And of course, with the traditional, humbling hospitality for which Moroccans are famous, they have welcomed me into their new house for this tail end of Ramadan. Al-humdullah.

07 September 2010

Bonanza Break-Fast Bar

Extra points if you can name the song where I got the title.

During Ramadan, people who have been fasting gather together to eat, waiting for that exact moment when the sunsets. In Muslim-majority countries, you can just wait until you hear the call to prayer (adhan) at your local mosque. In America, when I was fasting, I used a great program called Guidance where you can set your zip code and it will make a call to prayer sound at the correct time - it will even pause your iTunes for you so you can hear the adhan. Other people use adhan clocks or just look it up. I could have just used my cell phone time - which I did much of the time if I was out - but there's something so much more striking about waiting and waiting and waiting and then, YES! Time to eat. Humbling, really.

Breaking the Ramadan fast (which, if you remember, is no food, drink - including water - drugs, or sexual activity during daylight hours) is a feast never to be forgotten. Called iftar in most countries, people seem to eat a really big meal and just keep on eating all through the night. When I was eating with a mix Turkish-Palestinian family one night, they described their nights, both abroad and in America as "eat, pray, rest, talk, eat, pray, eat, pray, talk, eat, rest, pray" etc.

In Morocco, they seem to be unique in that they have a "smaller" meal. I mean, there's always way to much food, but it's a meal of mostly "munchables." Harira, or the traditional tomato-based soup, is pretty much a requirement, and there are other staples, like fry-bread, honey-soaked sweets called shebbekiya, dates, and hard-boiled eggs with cumin and salt. When I was able, I tried to share this tradition with friends and family in America. It gave us an excuse to hang out, of course, and it also enabled me to break my fast with people instead of alone - kind of the whole point of Ramadan. And now, I want to share some of my iftars with you all:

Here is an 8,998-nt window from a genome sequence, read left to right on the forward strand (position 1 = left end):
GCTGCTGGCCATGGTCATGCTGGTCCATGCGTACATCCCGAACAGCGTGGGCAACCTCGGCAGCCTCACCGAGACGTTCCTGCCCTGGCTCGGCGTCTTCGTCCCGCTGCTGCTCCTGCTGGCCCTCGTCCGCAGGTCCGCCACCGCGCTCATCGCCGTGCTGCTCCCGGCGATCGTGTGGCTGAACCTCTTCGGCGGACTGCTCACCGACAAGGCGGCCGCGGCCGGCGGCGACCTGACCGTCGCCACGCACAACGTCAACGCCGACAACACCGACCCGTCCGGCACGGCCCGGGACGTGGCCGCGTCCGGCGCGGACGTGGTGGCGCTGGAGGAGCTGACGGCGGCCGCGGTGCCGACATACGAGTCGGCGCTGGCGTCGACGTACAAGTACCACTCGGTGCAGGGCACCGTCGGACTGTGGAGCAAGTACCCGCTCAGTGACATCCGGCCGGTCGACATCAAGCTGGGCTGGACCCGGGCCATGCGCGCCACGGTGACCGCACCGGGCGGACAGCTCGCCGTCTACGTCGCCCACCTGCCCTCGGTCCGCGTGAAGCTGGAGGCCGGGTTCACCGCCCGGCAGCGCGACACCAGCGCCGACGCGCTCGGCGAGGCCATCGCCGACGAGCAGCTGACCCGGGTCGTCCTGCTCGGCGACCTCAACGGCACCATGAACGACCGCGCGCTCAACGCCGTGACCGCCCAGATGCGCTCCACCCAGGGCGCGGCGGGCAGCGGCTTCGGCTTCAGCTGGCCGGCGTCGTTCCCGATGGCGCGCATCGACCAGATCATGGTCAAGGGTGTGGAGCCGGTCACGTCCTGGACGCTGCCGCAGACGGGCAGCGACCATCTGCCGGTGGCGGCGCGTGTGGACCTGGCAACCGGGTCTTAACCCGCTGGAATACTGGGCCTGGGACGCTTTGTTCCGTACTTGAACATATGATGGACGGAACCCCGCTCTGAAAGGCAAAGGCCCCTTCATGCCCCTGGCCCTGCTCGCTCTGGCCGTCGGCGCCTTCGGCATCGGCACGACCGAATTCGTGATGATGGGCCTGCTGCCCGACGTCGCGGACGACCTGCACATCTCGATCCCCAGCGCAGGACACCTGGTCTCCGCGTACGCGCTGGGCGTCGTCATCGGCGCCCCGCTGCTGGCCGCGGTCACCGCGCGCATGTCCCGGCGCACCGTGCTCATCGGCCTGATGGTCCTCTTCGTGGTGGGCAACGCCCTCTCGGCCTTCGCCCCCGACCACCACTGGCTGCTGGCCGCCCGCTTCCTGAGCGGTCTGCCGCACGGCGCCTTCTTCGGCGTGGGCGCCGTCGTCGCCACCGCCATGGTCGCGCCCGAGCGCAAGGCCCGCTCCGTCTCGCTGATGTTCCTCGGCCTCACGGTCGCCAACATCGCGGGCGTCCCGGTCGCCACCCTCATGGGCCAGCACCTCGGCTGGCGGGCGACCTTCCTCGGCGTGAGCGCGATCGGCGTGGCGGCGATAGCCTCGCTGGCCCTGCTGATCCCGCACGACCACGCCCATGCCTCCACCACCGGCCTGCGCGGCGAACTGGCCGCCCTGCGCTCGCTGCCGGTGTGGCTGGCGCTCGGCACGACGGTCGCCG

Ramadan 2009 in Casablanca
Here you can see my dad enjoying the biggest iftar I've ever had. Including: salad, yogurt, sausages, mussels, baguettes, dates, hard-boiled eggs, Moroccan spam, cream cheese, battered fish, fry-bread, figs, olives, and rice. Plus harira.

September 5, 2010
My iftar with a friend from high school and his girlfriends. I went with a slightly Mediterranean theme including: olives, walnuts, stuffed grape leaves, fresh figs, manchego cheese, chick pea salad, hard-boiled eggs, tarts, avocado smoothies, tea. And of course, harira.

Late August 2010
My friend and her Moroccan husband came over to my dad's house. He made the harira and it was fantastic. Other things included: carefully-saved shebbekiya, hard-boiled eggs, berry smoothie, oatmeal cookies, dates, Indian fry-bread, and lots of water.

Mid-August 2010
One of my professor friends invited me over to meet his new baby and break the fast with him and his wife. Their harira had eggs and celery, yum. You can also see: Avocado smoothie, GREAT shebbekiya, humus, coffee, tea, harsha (corn bread), fry-bread, and slilou/zameta (ground nuts and spices with a chocolatey flavor).

There and Back Again

I'm leaving one hometown in 6 hours. Bus to Chicago, plane to New York, plane to Casablanca, train to Marrakech, taxi to my old site. Inchallah, I'll be resting on a ponj and ready to break the fast to the sound of a real, live adhan by 5pm local time on Wednesday.

Of course I've nicked the title for this blog from a very famous source. And Bilbo and Frodo have very much helped me understand how to deal with going "there and back again." What they've never told me is how to go "there and back and there and back and there and back and there and back again." Whenever I leave to or from Morocco now, it never seems real until I get there, and then it feels like I've never left. But each time I'm gone from both places, things change, relationships shift, and a tiny (or big) readjustment happens.